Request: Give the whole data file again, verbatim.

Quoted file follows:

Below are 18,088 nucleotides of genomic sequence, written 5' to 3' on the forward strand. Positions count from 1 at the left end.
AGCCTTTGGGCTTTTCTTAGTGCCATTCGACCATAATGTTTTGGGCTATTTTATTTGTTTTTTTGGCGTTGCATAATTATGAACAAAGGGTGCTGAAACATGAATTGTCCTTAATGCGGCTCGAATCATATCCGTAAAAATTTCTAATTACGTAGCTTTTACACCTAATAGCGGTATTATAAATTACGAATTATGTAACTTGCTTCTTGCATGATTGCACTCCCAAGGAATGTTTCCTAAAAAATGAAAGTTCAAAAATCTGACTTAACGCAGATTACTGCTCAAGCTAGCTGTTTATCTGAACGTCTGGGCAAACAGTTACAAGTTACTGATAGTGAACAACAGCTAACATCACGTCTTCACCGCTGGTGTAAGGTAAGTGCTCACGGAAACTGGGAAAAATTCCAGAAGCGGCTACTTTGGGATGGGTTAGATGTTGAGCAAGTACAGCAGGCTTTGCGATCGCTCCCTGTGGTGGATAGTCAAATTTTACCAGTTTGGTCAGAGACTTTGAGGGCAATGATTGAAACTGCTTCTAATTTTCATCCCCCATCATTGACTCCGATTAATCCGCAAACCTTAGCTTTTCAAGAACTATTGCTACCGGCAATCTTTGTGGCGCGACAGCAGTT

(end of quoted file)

Below are 18,088 nucleotides of genomic sequence, written 5' to 3' on the forward strand. Positions count from 1 at the left end.
AGCCTTTGGGCTTTTCTTAGTGCCATTCGACCATAATGTTTTGGGCTATTTTATTTGTTTTTTTGGCGTTGCATAATTATGAACAAAGGGTGCTGAAACATGAATTGTCCTTAATGCGGCTCGAATCATATCCGTAAAAATTTCTAATTACGTAGCTTTTACACCTAATAGCGGTATTATAAATTACGAATTATGTAACTTGCTTCTTGCATGATTGCACTCCCAAGGAATGTTTCCTAAAAAATGAAAGTTCAAAAATCTGACTTAACGCAGATTACTGCTCAAGCTAGCTGTTTATCTGAACGTCTGGGCAAACAGTTACAAGTTACTGATAGTGAACAACAGCTAACATCACGTCTTCACCGCTGGTGTAAGGTAAGTGCTCACGGAAACTGGGAAAAATTCCAGAAGCGGCTACTTTGGGATGGGTTAGATGTTGAGCAAGTACAGCAGGCTTTGCGATCGCTCCCTGTGGTGGATAGTCAAATTTTACCAGTTTGGTCAGAGACTTTGAGGGCAATGATTGAAACTGCTTCTAATTTTCATCCCCCATCATTGACTCCGATTAATCCGCAAACCTTAGCTTTTCAAGAACTATTGCTACCGGCAATCTTTGTGGCGCGACAGCAGTT